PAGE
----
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THE GARDEN ISLAND TUESDAY, SEPTEMBER 28, 1915,
THE GARDEN ISLAND
Issued Every Tuesday Morning
Luther Dermont Timmons
The Civic Convention
Kauai has had her first Civic Convention experience, and, in the
language of the post sentry at the hour, "All is well."
That is to say: "All is well" insofar as Kauai is concerned, and
we are hopefu! that our recent guests may feel, in some measure at
least, the same way about it.
For this island the visit of the delegations from the various parts
of the group was a most delightful treat. The party was not too large
nor too small for the comfort of all concerned. Reports from all over
the reception area (which included most of the eastern and southern
rim of the island) unanimously have it that there was not the slightest
over-crowding anywhere, and that all of the hosts, respectively, were
simply delighted with their guests, of the two days.
It mav, therefore, be summed up as the general verdict of Kauai
that as a social proposition the Civic Convention was a very great suc
cess. The question of what has been accomplished by the discussion of
''Civic Righteousness" can only be answered in part at this time.
Certainly the reports from various islands were interesting and of a
character t "set one thinking:" and there ate reasons to believe that
genuine and permanent good may come of it all. Undoubtedly moral
uplift is needed, and if a campaign with that end in view is .in con
templation, certainly the co-operation of the civic bodies of the islands
The Convention has been of benefit i n another way in
bringing together some of the clearest thinkers of the group. Tourist
promotion is a fine thing, but ahead of that, to our minds over hereon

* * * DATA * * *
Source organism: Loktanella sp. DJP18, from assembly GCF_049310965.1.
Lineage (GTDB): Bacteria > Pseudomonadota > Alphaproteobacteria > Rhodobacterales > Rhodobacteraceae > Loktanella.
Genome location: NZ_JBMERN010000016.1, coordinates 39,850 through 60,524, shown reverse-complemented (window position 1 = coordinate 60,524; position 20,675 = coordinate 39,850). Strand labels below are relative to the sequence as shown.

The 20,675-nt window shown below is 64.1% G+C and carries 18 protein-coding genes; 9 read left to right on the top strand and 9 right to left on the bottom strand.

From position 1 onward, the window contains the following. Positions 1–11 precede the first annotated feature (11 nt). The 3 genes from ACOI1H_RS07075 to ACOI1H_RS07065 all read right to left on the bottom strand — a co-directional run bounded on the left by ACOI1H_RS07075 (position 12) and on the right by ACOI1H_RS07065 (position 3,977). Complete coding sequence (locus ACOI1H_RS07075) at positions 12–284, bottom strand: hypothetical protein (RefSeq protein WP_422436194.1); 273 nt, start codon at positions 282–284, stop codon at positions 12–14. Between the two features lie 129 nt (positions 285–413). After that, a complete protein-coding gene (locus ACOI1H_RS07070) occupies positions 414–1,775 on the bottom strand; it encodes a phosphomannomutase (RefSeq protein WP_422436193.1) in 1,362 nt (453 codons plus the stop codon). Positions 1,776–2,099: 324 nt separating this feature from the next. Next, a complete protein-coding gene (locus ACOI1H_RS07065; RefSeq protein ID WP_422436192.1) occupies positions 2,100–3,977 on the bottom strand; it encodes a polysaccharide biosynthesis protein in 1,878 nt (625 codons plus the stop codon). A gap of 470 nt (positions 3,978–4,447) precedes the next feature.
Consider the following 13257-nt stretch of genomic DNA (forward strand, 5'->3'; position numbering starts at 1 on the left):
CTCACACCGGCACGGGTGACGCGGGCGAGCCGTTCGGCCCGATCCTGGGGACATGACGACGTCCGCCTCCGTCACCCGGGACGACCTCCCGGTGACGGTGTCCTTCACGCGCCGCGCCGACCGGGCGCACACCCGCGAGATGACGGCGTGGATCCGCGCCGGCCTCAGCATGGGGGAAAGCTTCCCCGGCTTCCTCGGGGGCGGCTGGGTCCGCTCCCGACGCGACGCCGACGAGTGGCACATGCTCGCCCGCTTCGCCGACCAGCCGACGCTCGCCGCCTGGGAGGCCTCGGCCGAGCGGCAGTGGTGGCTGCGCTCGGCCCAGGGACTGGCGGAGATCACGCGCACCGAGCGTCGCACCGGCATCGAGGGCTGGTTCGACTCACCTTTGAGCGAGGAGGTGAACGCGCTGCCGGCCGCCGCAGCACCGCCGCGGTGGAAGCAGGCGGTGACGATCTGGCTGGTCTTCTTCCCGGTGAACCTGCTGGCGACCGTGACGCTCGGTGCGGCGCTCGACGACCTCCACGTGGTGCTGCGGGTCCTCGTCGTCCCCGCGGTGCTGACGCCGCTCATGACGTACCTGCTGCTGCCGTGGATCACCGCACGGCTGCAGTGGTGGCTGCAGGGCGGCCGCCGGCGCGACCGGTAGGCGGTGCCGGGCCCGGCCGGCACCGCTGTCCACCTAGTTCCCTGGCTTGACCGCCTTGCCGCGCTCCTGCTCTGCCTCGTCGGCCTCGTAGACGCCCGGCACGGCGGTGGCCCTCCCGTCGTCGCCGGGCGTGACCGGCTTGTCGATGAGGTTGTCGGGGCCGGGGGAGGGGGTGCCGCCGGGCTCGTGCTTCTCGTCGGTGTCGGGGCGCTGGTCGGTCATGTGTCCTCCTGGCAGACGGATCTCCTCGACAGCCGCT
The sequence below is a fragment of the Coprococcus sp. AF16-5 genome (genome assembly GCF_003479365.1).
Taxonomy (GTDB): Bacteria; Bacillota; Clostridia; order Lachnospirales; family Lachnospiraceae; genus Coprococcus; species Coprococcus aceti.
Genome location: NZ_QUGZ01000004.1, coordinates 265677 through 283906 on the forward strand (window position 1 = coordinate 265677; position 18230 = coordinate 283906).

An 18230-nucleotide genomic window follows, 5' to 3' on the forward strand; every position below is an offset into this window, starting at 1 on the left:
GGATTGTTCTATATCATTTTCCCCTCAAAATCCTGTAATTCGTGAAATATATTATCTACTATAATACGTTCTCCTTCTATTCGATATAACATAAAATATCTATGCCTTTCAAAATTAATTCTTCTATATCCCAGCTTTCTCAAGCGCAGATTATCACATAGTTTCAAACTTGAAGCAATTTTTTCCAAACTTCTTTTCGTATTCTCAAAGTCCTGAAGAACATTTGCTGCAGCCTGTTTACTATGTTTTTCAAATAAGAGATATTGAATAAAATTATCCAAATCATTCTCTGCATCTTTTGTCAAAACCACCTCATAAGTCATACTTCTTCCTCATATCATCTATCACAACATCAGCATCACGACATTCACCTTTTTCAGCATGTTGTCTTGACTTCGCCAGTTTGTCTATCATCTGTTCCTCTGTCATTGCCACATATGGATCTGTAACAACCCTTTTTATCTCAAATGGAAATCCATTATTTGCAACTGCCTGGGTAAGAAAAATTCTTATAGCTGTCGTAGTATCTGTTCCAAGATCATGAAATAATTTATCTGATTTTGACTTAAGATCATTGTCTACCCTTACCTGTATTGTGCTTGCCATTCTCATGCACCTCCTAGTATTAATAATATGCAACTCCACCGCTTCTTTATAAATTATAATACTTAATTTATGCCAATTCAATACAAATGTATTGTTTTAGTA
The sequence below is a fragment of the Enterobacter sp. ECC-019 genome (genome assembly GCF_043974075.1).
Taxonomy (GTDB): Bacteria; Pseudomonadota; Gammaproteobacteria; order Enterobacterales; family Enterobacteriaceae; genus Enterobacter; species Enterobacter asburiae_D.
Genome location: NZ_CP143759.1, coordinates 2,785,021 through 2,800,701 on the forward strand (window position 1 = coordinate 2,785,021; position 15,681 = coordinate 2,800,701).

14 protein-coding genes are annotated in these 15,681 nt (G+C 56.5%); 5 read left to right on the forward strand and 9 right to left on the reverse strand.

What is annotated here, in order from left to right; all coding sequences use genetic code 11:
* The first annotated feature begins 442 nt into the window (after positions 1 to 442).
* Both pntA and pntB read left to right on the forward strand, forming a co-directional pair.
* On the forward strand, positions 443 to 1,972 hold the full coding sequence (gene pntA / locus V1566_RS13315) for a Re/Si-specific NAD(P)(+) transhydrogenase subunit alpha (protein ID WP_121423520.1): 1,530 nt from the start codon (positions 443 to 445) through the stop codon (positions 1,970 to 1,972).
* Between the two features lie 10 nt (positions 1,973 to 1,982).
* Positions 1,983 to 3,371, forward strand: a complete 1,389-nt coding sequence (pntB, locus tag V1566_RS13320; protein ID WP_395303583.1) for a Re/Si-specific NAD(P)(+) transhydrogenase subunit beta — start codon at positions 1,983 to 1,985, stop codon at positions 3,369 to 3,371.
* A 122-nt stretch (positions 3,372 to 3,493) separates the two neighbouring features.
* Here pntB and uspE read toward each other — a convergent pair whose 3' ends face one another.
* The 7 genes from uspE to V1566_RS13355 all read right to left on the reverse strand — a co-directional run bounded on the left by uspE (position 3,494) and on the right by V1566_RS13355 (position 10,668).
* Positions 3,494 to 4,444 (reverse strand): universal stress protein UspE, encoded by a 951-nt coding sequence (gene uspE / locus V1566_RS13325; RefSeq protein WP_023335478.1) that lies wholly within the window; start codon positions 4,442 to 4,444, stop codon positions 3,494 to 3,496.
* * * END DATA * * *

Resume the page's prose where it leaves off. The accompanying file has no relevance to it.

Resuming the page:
Kauai, is the little matter of getting better acquainted with ourselves
in the Islands and with our own conditions. The Civic Convention
tends in that direction, and in bringing about a reasonable degree of
that result the late gathering has scored well.
Individually, the members of the Convention frcm Honolulu and
the other islands have established permanent friendships here, and
thev may be assured of a hearty welcome whenever inclination may
lead them our way again in the future.
Illustrating the bitterness of feeling in European countries on
account of the war, the following probably takes first place:
Udine, Italy. The imperial Austro-Hungarian commissioner gov
erning Trieste has issued a decree ordering "for esthetic reasons" the
removal of the monument to Verdi, the Italian composer, which in
white marble adorns the Piazza San Giovanni. In its place the com
missioner has ordered the erection of a fountain which for "hygienic
reasons is to wash the spot where the Verdi statue stood.
N " 1 1 ' " m
Some of our late visitors seemed to be surprised that Kauai had
a brass baud. We have three very excellent bands on this island the
Lihue the Kalaheo and the Waimea. Only the Lihue band was in
vited into service for a short time as it was desired that the Hawaiian
band from Honolulu have the full "right of way."
Thb suggestion by a member of the Civic Convention that a test
house in Wainiea Canyon would be a good tlnng is nppreciatea.ana rne
matter will be taken up without delay bv the Kauai Chamber of Com
merce. If it is found that the rest house is feasible and desirable it
will be built,
A soldier is taking a Kona "nightingale" to the mainland, so we
. t t ... . ftltl. A M( .Vl- llMA 1.-.-
ate informed, vve Know oi no oujcuuuu i mm cuu u w uuc, ,
if Mr. William Tennings Bryan does not object to the competition
thus threatened, the goose will still hang high.
The music of the Hawaiian band was not much in tvidence but
the visit of the band boys was appreciated just the same.
The Slump In Sugar
The decline in the price of sugar at this time will not have a very
serious effect upon Hawaii for the reason that all ot our product, save
for tail-end shipments, has been marketted. Concern is felt, however,
for the future for January and February when this country will again
have heavy stocks in the market.
The present decline is probably due to two causes. First, the ef
fort to open the Dardanelles, which, if accomplihed, would insure a
supply of sugar to Great Britain and France for an indefinite period.
Second, and perhaps most important, the near time when Cuba will
come into the market with her record output of nearly 3.000.000 tons
of sugar. Added to the latter, too. is the expectation that the beet
augir yield in the United States will be much greater this autumn than
The situation brings again directly before us the urgent necessity
of renewed efforts to defeat free sugar, which is due to befall us next
May. It is plain tint without a protective duty the sugar industry on